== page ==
He recommends eating 1.5 teaspoons of salt per day, or approximately 3,500 milligrams of sodium. When you’re not getting enough sodium, or you have a deficiency, it can lead to problems with athletic performance, erectile dysfunction, sleep challenges, and the risk of heatstroke.
The second benefit is that with more normalized salt consumption, you have a lower risk of sugar cravings. He says, “It turns out that we have an activation in the reward center in our brain when we are salt deficient and unfortunately addictive substances like sugar can actually have a higher dopamine response if we’re not getting enough salt.”23
Sodium levels in your body can also help to reduce stress hormones, such as angiotensin II, renin, aldosterone, noradrenaline and adrenaline.24 These stress hormones increase arterial stiffness and can potentially lead to high blood pressure, diabetes and chronic kidney disease.25
Salt also helps balance calcium and magnesium. Since your body requires salt, it will pull it from the bone to maintain a normal blood level, while also pulling magnesium and calcium.26
Finally, DiNicolantonio says the fifth benefit is better exercise performance, especially when you consume salt about 90 minutes before exercising. He says that studies show this additional salt increases your ability to exercise 21 minutes longer with a heart rate approximately 10 beats per minute lower and at a lower body temperature.27
Sodium-Potassium Ratio Is Much More Important
Another mineral important to heart health is potassium. Researchers28 have found the risk of cardiovascular events decreased as potassium levels increased. In this large study, they analyzed the intake of sodium and potassium as it related to blood pressure in 369 communities and as it related to cardiovascular disease and mortality in 255 communities. Combined, there were 178,311 participants. They discovered:29
“All major cardiovascular outcomes decreased with increasing potassium intake in all countries. Sodium intake was associated with cardiovascular disease and strokes only in communities where mean intake was greater than 5 g/day.”
Your body uses potassium to relax the walls of the arteries, which keeps your muscles from cramping and lowers your blood pressure. Reducing blood pressure with potassium has also been shown to reduce the incidence of stroke.30 Researchers found women without high blood pressure who consumed the most potassium had a 21% reduced risk of stroke.
Those who consumed the most were also 12% less likely to die during the study than those who consumed the least.31 There is significant evidence that the potassium-to-sodium balance is key to normalizing your blood pressure and protecting your cardiovascular health.32 A better strategy to promote public health would be to focus on a high-quality diet rich in potassium rather than in lowering salt consumption.
The easiest way to negatively affect your ratio of potassium and sodium is to eat a diet of processed foods, which are notoriously low in potassium and high in sodium. The body also uses potassium to maintain proper pH levels, which also plays a role in regulating blood pressure. In fact, as indicated in one study33 of 102,216 adults from 18 countries, potassium deficiency may be more responsible for hypertension than excess sodium.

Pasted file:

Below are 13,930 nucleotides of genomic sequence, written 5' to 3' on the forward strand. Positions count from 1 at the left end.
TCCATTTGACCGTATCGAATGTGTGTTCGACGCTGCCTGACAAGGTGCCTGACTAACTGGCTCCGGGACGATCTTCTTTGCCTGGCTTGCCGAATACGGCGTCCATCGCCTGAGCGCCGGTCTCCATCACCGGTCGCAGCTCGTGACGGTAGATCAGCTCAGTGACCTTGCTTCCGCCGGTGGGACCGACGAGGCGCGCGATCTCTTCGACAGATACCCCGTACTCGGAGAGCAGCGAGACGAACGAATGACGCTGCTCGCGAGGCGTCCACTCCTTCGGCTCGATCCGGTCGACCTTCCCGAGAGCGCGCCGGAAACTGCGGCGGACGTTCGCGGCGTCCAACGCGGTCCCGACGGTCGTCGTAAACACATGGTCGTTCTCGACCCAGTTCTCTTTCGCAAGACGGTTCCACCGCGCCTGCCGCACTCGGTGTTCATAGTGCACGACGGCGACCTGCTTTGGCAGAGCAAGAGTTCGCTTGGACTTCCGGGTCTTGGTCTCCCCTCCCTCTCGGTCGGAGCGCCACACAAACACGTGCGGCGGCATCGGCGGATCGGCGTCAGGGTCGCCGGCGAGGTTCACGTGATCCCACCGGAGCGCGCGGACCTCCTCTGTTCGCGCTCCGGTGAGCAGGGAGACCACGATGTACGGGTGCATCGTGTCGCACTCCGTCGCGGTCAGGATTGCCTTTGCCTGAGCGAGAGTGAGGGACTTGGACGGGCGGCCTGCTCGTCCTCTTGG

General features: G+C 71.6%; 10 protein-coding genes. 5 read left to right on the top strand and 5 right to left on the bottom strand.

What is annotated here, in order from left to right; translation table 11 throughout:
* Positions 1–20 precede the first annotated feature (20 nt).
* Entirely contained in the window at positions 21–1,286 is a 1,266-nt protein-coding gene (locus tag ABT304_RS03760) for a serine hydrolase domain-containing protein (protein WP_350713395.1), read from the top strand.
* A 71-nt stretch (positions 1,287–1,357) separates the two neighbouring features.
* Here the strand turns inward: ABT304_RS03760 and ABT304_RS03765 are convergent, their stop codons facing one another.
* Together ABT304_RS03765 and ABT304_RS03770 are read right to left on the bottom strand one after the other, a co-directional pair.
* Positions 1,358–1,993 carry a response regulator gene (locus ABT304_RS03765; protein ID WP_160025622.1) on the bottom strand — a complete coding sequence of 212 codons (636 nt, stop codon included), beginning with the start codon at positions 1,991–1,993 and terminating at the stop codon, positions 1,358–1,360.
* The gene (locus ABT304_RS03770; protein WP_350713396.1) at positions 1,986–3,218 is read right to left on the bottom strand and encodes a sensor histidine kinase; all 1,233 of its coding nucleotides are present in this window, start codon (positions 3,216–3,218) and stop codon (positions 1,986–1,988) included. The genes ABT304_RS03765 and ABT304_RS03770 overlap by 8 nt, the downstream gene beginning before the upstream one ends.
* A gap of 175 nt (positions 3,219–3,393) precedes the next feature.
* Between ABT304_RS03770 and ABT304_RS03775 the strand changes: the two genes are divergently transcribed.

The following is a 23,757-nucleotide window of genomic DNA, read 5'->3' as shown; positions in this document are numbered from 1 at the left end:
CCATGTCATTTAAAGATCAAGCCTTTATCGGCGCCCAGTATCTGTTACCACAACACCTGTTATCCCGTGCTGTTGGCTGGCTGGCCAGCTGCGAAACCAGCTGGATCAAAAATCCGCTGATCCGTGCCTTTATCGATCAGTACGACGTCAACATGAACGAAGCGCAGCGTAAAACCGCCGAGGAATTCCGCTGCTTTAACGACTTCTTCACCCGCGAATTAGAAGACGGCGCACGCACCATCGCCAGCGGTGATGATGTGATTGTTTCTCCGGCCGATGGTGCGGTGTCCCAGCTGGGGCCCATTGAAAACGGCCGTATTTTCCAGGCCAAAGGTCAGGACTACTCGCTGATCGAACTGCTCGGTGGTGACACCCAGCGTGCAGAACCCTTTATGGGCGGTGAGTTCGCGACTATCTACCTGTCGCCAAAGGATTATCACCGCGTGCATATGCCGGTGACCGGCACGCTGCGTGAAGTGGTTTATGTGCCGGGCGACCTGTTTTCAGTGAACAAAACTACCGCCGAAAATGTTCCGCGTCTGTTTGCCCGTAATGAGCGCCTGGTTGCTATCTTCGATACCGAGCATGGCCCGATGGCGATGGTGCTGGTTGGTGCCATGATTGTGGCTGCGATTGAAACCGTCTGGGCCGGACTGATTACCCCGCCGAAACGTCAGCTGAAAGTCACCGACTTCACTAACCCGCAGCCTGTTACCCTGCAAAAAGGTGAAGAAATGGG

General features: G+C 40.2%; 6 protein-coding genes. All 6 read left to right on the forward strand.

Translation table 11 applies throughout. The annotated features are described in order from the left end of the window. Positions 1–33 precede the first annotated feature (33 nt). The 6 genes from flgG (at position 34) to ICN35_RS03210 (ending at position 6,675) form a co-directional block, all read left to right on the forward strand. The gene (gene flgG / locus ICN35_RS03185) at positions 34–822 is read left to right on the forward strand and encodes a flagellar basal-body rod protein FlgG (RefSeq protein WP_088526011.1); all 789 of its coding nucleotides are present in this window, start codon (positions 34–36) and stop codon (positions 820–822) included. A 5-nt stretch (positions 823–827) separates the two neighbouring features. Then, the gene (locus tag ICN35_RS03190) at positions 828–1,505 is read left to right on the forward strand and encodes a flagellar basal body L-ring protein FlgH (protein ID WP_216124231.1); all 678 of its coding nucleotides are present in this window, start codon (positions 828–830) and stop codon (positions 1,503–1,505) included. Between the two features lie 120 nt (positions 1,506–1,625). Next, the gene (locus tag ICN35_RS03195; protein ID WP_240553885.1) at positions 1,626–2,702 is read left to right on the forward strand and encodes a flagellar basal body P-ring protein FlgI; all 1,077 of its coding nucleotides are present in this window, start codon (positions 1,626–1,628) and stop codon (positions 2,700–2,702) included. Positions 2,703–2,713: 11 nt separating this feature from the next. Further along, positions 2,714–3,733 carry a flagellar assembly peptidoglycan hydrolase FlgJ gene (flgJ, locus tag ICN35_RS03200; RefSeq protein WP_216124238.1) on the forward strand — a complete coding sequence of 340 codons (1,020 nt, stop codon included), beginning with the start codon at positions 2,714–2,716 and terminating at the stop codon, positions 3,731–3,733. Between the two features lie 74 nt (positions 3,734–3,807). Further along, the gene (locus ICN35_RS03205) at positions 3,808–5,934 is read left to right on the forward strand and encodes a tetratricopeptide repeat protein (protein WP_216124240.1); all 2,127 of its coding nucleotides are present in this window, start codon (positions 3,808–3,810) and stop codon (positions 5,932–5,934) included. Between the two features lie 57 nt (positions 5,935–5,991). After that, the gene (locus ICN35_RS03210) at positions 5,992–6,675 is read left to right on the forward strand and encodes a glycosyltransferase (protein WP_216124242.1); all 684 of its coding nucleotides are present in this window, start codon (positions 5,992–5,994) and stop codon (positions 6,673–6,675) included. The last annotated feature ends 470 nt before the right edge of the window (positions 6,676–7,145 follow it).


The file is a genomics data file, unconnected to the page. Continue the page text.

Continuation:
According to an article in Harvard Health Publishing,34 our ancestors ate nearly 11,000 mg of potassium a day and 700 mg of sodium. This is nearly 16 times more potassium than sodium. In the current standard American diet, people consume a vastly different ratio with an average of 2,500 mg of potassium and 3,600 mg of sodium.
Another study35 published in 2011 was one of the first and largest to evaluate the relationship between salt, potassium and heart disease deaths. They found those who were at greater risk of heart disease deaths had a combination of too much sodium and too little potassium.
Consider Your Sodium and Potassium Sources
When you’re choosing foods to increase your potassium levels, one of the first foods many consider is bananas. One medium banana contains 451 mg of potassium.36 However, bananas are far from being your only source of potassium and contain 6 grams of total fructose.37 So, consider foods high in potassium without the added fructose, such as beet greens, spinach, leafy greens, sweet potato, mushrooms and acorn squash.38
From my perspective, the clear answer is to avoid processed salt and use natural salt in moderation. I believe it is hard for a healthy person to overdo natural salt, as it is a nutritional goldmine — provided you pay attention to your sodium-to-potassium ratio and your source of sodium.
The beauty of using Himalayan salt is that, in addition to being naturally lower in sodium, it’s much higher in potassium compared to other salts — including other natural salt like sea salt or Celtic salt. Additionally, Himalayan salt is far lower in toxic pollutants, such as plastic microparticles, commonly found in processed salt and sea salt.
Remember, aside from the basic differences in nutritional content, it’s processing that makes table salt (and the salt used in processed foods) detrimental to your health. What your body needs is natural, unprocessed salt, without added chemicals or pollutants.
Fiber is another important addition to your nutritional plan to reduce your risk of cardiovascular disease. There are two main types of dietary fiber: soluble and insoluble. Ideally, you need both on a regular basis.
• Soluble fiber — Soluble fiber, found in cucumbers, blueberries, beans and nuts, dissolves into a gel-like texture, helping to slow down your digestion. This helps you to feel full longer, which can help with weight control.
Likewise, it slows down the rate at which other nutrients are digested, including carbs, so they’re not as likely to raise your blood sugar. Some foods rich in soluble fiber also help feed good bacteria in your gut.
• Insoluble fiber — Insoluble fiber, found in foods like dark green leafy vegetables, green beans, celery and carrots, does not dissolve and stays basically intact as it moves through your colon. By adding bulk to your stool, it helps food to move through your digestive tract more quickly for healthy elimination.
Insoluble fiber is also sometimes called roughage, a term describing one of its functions. As it moves through your colon, it helps move along food particles tending to adhere to the sides. Food remaining stuck to your colon may cause bloating, pain and constipation, as well as other problems.